Tuesday, June 17, 2014

Husqvarna Model 1907 in .380 ACP

The Swedish Husqvarna began life as the Fabrique Nationale FN Model 1903.  If you think it looks like a Colt Model 1903, the resemblance is quite intentional.  FN was licensed to produce Browning's .32 caliber Pocket Hammerless for the European market while Colt had the U.S rights.  Several countries reportedly wanted a larger service pistol on the same design so FN produced this model to handle the 9mm Browning Long cartridge.  They enlarged and lengthened the grip to accommodate the bigger 9X20mm Browning Long cartridge.  FN also lengthened the barrel to 5 inches as opposed to the 3 and a half inch barrel of the Colt .32 ACP.
One of the items FN added was a unique slide stop lever on the right side of the frame.  The Colt 1903 had no slide stop.  The FN version is a frame mounted "L" shaped armature that pops up into a notch on the slide when the slide retracts over an empty magazine.  To release the slide you do not press the lever down you simply pull the slide further to the rear and the lever will then release the slide.
Otherwise the FN 1903 and the Colt 1903 are very much the same.  They are both single action pistols utilizing a concealed hammer, they both have a grip safety and the magazine release on the heal of the grip is both company's models.  Like the early versions of the Colt 1903 they both have a removable barrel bushing and they both share the same lack of useable sights.  The Husqvarna Model 1907 weighs in at 32.8 ounces with an overall length of 8.07 inches.  The magazine capacity is seven rounds.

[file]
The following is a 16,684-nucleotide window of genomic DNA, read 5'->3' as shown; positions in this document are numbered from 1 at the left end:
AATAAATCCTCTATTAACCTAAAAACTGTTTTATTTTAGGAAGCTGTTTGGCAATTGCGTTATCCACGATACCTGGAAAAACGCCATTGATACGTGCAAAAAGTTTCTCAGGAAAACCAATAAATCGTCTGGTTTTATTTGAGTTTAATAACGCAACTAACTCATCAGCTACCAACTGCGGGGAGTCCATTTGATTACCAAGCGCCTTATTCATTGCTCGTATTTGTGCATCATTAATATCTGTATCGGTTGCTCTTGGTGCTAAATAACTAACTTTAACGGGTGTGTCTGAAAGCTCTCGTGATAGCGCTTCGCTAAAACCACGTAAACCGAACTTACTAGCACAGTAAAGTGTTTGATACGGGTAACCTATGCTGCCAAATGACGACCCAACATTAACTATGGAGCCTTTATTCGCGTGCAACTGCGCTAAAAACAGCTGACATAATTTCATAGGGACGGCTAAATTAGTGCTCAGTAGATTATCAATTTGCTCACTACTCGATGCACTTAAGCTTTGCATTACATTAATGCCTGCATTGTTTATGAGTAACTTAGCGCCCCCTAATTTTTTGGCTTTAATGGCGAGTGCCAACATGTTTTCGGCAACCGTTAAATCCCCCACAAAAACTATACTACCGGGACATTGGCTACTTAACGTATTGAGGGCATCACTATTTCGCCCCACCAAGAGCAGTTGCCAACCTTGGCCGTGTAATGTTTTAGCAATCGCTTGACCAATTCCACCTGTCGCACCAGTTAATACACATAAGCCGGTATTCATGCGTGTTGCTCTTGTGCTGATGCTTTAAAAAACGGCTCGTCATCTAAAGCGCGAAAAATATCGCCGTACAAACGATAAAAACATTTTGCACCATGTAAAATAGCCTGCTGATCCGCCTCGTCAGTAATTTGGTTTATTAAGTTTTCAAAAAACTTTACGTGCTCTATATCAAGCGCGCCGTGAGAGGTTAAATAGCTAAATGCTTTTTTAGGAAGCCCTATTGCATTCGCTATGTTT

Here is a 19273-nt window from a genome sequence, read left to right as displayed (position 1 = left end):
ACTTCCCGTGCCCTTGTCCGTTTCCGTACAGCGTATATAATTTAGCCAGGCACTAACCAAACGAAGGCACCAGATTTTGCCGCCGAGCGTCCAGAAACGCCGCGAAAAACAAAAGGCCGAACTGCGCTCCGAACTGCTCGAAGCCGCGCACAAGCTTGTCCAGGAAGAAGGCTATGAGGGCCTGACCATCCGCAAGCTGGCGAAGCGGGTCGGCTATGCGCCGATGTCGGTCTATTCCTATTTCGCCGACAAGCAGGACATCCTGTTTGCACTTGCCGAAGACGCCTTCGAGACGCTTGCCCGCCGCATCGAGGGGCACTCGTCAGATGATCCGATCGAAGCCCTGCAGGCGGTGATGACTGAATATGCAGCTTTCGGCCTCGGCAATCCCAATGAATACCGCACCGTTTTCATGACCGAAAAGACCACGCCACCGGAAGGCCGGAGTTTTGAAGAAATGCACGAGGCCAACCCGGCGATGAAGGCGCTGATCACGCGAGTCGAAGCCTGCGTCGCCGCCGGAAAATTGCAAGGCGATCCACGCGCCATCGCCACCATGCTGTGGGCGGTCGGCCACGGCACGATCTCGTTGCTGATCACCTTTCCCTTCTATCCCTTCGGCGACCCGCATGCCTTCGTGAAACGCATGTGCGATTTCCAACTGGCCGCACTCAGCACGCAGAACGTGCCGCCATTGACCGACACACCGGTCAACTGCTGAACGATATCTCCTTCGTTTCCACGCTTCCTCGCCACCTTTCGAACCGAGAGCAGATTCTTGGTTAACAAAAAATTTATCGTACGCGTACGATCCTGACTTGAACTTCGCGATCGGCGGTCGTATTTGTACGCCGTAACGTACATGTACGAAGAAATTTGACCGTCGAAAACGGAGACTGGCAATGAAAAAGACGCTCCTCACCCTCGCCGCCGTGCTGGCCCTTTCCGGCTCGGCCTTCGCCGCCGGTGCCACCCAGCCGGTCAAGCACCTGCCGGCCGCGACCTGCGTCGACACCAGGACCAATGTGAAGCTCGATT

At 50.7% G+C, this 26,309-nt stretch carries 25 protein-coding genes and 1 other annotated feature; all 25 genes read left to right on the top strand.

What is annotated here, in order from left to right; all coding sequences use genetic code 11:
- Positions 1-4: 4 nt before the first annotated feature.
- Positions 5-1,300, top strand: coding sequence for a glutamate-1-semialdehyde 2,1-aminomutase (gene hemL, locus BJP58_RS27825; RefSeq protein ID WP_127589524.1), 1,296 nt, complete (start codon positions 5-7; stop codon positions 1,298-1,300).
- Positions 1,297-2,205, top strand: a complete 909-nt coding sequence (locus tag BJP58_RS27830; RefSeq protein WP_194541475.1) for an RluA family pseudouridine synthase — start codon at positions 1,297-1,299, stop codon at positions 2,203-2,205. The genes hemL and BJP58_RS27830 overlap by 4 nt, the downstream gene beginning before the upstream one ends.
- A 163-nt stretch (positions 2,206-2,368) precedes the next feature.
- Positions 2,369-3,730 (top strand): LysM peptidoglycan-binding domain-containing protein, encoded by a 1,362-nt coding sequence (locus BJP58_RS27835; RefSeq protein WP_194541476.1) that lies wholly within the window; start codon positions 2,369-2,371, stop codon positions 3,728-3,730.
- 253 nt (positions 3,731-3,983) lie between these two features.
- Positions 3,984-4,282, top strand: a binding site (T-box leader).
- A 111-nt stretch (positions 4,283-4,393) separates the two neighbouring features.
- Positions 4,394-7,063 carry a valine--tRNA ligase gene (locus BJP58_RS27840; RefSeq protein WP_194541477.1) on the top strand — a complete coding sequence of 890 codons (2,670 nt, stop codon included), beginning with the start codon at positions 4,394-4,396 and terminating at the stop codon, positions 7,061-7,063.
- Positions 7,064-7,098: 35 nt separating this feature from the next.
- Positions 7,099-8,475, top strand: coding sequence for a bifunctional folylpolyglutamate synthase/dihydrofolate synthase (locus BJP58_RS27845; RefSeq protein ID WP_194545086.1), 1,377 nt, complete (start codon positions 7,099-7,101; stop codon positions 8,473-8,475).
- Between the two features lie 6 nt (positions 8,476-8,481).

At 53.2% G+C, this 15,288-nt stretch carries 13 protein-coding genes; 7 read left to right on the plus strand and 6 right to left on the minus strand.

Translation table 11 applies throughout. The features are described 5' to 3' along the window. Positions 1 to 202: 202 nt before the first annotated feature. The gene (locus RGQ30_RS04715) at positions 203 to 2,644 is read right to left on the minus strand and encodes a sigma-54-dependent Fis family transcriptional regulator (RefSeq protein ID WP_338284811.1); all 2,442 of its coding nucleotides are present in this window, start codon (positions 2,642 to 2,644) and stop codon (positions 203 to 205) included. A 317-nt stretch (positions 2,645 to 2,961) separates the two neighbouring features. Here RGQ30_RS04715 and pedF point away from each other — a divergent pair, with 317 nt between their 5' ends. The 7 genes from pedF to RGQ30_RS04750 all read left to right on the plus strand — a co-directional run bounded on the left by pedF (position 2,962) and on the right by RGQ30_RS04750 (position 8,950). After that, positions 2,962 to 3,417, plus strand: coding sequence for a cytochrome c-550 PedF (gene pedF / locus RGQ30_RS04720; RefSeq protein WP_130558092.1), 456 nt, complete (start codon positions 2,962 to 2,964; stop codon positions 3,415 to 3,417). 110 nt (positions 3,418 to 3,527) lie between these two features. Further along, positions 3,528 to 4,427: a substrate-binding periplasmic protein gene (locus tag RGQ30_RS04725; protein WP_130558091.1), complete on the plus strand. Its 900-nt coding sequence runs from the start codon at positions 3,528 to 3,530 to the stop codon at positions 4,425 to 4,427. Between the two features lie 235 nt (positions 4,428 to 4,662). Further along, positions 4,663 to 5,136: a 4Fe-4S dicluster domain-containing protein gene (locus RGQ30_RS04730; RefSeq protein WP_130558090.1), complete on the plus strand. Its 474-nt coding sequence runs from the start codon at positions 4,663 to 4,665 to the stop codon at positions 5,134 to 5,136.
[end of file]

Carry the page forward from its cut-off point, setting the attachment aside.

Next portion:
The rear sight is a very small and shallow notch and the front sight is a very small rounded hump.

Sweden adopted the pistol in 1907 and imported them from FN dubbing it the model 1907.  FN produced these pistols for Sweden until their factory was captured by German troops in 1914 during the Great War. Subsequently Sweden procured a license to produce them and Husqvarna began manufacturing them in 1917.

The Husqvarna Model 1907 was Sweden's stand sidearm from 1907 until 1940 when they adopted the 9mm Lahti.  Sweden put many of them into the surplus pipeline in the 1950's with most of them coming to the U.S.  They did pull them out of mothballs in the 1980's as their Lahti's began wearing out with the use of higher powered 9mm ammunition.  The Model 1907 were a stop gap measure until Sweden received their order of Glock Model 17 pistols.  

This pistol is one of the 1950's exports which came with it's leather military holster and three magazines.
Once they arrived in this country most importers re-chambered them to .380 ACP or in it's European designation 9mm Browning Short.  The original chambering of the 9X20mm Browning Long cartridge was not very popular in the U.S. and the pistols were fairly quick and easy to convert to .380 ACP.

The pistol is devoid of any importation markings but does have this crown over the initials G.B. on the rear.